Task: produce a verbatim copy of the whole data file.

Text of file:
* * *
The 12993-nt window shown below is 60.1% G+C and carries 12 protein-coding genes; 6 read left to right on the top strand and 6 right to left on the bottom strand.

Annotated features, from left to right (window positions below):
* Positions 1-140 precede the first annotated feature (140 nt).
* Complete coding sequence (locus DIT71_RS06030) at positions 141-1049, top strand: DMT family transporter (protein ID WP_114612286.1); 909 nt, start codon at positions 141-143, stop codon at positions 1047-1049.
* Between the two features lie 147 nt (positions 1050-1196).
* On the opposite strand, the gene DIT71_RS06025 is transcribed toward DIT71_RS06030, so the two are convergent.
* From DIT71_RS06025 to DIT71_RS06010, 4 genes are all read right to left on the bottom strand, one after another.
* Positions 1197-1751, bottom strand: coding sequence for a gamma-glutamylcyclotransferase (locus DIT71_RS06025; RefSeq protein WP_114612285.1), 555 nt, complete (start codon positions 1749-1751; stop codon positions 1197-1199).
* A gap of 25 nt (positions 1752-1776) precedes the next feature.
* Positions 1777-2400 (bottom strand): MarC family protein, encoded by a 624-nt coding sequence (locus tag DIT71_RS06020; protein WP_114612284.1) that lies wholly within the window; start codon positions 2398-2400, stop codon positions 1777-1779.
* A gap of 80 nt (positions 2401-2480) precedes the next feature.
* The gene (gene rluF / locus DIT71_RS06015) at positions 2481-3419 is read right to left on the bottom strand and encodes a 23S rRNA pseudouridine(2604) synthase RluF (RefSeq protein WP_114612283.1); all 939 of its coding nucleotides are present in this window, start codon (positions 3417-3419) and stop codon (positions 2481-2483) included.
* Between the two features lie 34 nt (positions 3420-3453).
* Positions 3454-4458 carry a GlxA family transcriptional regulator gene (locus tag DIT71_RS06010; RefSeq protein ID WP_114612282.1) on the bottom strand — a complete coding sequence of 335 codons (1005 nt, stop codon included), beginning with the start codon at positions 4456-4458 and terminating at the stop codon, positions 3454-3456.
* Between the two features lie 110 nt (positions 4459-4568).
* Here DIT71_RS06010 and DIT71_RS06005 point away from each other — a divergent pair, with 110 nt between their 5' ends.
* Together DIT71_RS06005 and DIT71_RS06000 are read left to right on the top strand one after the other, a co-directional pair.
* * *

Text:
The 12993-nt window shown below is 60.1% G+C and carries 12 protein-coding genes; 6 read left to right on the top strand and 6 right to left on the bottom strand.

Annotated features, from left to right (window positions below):
* Positions 1-140 precede the first annotated feature (140 nt).
* Complete coding sequence (locus DIT71_RS06030) at positions 141-1049, top strand: DMT family transporter (protein ID WP_114612286.1); 909 nt, start codon at positions 141-143, stop codon at positions 1047-1049.
* Between the two features lie 147 nt (positions 1050-1196).
* On the opposite strand, the gene DIT71_RS06025 is transcribed toward DIT71_RS06030, so the two are convergent.
* From DIT71_RS06025 to DIT71_RS06010, 4 genes are all read right to left on the bottom strand, one after another.
* Positions 1197-1751, bottom strand: coding sequence for a gamma-glutamylcyclotransferase (locus DIT71_RS06025; RefSeq protein WP_114612285.1), 555 nt, complete (start codon positions 1749-1751; stop codon positions 1197-1199).
* A gap of 25 nt (positions 1752-1776) precedes the next feature.
* Positions 1777-2400 (bottom strand): MarC family protein, encoded by a 624-nt coding sequence (locus tag DIT71_RS06020; protein WP_114612284.1) that lies wholly within the window; start codon positions 2398-2400, stop codon positions 1777-1779.
* A gap of 80 nt (positions 2401-2480) precedes the next feature.
* The gene (gene rluF / locus DIT71_RS06015) at positions 2481-3419 is read right to left on the bottom strand and encodes a 23S rRNA pseudouridine(2604) synthase RluF (RefSeq protein WP_114612283.1); all 939 of its coding nucleotides are present in this window, start codon (positions 3417-3419) and stop codon (positions 2481-2483) included.
* Between the two features lie 34 nt (positions 3420-3453).
* Positions 3454-4458 carry a GlxA family transcriptional regulator gene (locus tag DIT71_RS06010; RefSeq protein ID WP_114612282.1) on the bottom strand — a complete coding sequence of 335 codons (1005 nt, stop codon included), beginning with the start codon at positions 4456-4458 and terminating at the stop codon, positions 3454-3456.
* Between the two features lie 110 nt (positions 4459-4568).
* Here DIT71_RS06010 and DIT71_RS06005 point away from each other — a divergent pair, with 110 nt between their 5' ends.
* Together DIT71_RS06005 and DIT71_RS06000 are read left to right on the top strand one after the other, a co-directional pair.